The Coalition Launches Survey on Impact of Cuts to MHDDSAS System
RALEIGH, N.C. -- Betsy MacMichael knows that people with developmental disabilities are losing their services. As an advocate and Chair of the Developmental Disabilities Consortium she hears from parents daily. “People whose services have been reduced or who are on waiting lists call us daily, barely coping and needing our help. By documenting and counting their stories, we will have powerful information to share with policymakers..”. It’s not just those with developmental disabilities; advocates for people with mental illness and for those with addictive disease are hearing similar problems, including the closure of long time programs because they cannot make ends meet. Several months ago Ms. MacMichael and other members of The Coalition came together to figure out how to document the loss of services that would follow 100s of millions of dollars in cuts to the system that serves people with, addictive disease, mental illness and developmental disabilities.
The Coalition, a group of 40 statewide organizations advocating together to meet the needs of North Carolinians living with mental illness, developmental disabilities and the disease of addiction, launched an online survey in December seeking to capture the impact of budget cuts to the mental health, developmental disabilities, and addictive disease system and those it serves and share the information with policymakers. There are separate surveys for those who get services and supports, those employed delivering services, and those who operate organizations providing services. “Our aim is to look at cuts from many perspectives: the parent who has heard their child’s support hours will be cut, the individual who fears they will lose needed treatment, the employee who has been laid off, or the CEO who is cutting wages and closing programs due to lack of funds,” says Jennifer Mahan, The Coalition Chair.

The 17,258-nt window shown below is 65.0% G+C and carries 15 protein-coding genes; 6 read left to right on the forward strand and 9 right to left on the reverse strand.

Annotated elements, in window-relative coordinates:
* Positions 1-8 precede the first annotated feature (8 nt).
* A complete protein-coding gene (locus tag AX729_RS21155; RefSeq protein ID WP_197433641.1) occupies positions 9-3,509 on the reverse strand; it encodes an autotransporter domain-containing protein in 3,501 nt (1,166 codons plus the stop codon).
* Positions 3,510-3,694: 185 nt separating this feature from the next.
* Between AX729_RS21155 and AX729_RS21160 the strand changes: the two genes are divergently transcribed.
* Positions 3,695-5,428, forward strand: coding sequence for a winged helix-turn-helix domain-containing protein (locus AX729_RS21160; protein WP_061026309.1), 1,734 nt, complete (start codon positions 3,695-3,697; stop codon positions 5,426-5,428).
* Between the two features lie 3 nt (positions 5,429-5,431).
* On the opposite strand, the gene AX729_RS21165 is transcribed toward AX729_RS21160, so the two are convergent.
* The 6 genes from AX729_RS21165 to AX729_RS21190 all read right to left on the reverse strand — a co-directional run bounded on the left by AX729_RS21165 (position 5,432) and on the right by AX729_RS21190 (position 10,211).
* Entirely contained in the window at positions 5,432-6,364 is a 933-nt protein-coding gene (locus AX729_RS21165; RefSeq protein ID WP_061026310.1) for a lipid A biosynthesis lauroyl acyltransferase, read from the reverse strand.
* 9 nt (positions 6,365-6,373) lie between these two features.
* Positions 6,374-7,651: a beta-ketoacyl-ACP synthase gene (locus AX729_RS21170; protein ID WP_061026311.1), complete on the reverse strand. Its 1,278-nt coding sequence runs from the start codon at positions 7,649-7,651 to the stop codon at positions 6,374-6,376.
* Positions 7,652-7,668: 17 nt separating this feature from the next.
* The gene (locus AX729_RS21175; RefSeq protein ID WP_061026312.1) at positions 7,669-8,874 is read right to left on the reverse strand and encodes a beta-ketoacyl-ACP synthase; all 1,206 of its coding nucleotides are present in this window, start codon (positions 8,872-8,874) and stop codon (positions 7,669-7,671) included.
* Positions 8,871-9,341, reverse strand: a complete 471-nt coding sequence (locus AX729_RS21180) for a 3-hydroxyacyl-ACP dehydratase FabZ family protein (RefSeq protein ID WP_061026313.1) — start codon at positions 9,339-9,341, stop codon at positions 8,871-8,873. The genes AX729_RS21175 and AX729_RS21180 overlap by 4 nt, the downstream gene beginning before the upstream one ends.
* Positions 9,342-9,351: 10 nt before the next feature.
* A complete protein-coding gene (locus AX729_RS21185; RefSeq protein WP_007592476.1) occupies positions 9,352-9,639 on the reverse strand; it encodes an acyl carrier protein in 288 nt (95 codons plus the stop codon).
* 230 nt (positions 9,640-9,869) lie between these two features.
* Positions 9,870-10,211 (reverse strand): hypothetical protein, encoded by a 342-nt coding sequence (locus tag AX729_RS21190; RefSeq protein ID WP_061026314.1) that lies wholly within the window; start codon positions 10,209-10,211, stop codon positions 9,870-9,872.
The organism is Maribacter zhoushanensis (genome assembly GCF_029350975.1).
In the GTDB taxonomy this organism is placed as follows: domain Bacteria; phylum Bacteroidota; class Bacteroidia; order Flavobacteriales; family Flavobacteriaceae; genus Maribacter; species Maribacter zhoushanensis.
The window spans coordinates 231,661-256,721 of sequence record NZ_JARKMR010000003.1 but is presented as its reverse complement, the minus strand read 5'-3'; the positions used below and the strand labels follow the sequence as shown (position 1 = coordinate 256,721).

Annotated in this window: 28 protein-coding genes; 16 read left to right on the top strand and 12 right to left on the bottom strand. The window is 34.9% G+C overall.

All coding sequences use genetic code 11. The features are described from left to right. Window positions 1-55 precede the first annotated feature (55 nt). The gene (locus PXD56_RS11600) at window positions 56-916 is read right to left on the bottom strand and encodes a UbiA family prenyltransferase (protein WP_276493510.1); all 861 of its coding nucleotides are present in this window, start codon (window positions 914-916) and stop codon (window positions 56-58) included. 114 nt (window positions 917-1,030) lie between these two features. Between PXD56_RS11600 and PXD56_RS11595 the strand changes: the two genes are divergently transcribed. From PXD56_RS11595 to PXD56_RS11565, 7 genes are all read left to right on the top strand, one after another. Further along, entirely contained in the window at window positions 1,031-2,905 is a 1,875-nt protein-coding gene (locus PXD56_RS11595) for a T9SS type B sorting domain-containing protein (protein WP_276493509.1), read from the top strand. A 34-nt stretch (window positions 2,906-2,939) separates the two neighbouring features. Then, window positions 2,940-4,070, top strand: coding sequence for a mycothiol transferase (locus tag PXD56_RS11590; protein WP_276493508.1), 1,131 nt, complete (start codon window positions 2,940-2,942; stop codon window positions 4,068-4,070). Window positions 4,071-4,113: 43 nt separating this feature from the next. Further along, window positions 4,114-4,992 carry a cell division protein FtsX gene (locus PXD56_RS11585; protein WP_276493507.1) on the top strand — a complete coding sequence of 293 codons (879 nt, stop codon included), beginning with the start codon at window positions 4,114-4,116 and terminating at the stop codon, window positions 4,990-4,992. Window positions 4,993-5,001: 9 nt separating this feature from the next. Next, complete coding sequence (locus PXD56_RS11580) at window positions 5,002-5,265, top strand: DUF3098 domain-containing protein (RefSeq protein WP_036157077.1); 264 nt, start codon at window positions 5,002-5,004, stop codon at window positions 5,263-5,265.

The survey is a short questionnaire that asks if they know someone who has lost services, had services reduce, or is worried this will happen, then asks what kind of services, demographics about the person filling out the survey, and where the services are provided. The surveys for employers and employees are similar, but focus on loss of employment, wages, and the impact for the delivery of services.
Jennifer Mahan, who also works as Director of Policy for the Mental Health Association in North Carolina, has already seen her organization lay off 160 staff that provided direct services to people with mental illness. “Services are being cut across the board and we wanted to show that people are being affected now, and not wait until we have reports a year from now that shows the harm of these cuts. As a coalition that has advocated for increased funding for MHDDSAS since 1991, we must make it clear to lawmakers and budget writers that these cuts are hurting people.” The survey can be filled out again if the status of the person changes from fearing loss of services to actually having hours or services cut. The information is collected monthly and the survey will be available online until June 30th 2010.
In the first month of the survey there have been over 590 individuals who have responded. Of those responding, 22.7% indicated that all of their services were lost. 54.4% reported their services have been reduced, and 22.9% are worried about losing all of their services or having them reduced in the future. 84.8% of these services are In- Home or Other Community based Services, 22.6% are residential services and 21.9% were related to employment or vocational training/support. Almost half of the surveys related to services provided to those under the age of 21 According to Vicki Smith, Executive Director of Disability Rights NC, “The impact of the economic crisis of the lives of individuals is no longer a possibility but a reality for hundreds of people.”
One mother shared, “As a mother, it has been heartbreaking to watch and wait as precious years pass and my son struggles because there are no resources available to help him.” Additional information on The Coalition and upcoming activities can be found on the organization’s web site, www.thecoalitionnc.org.
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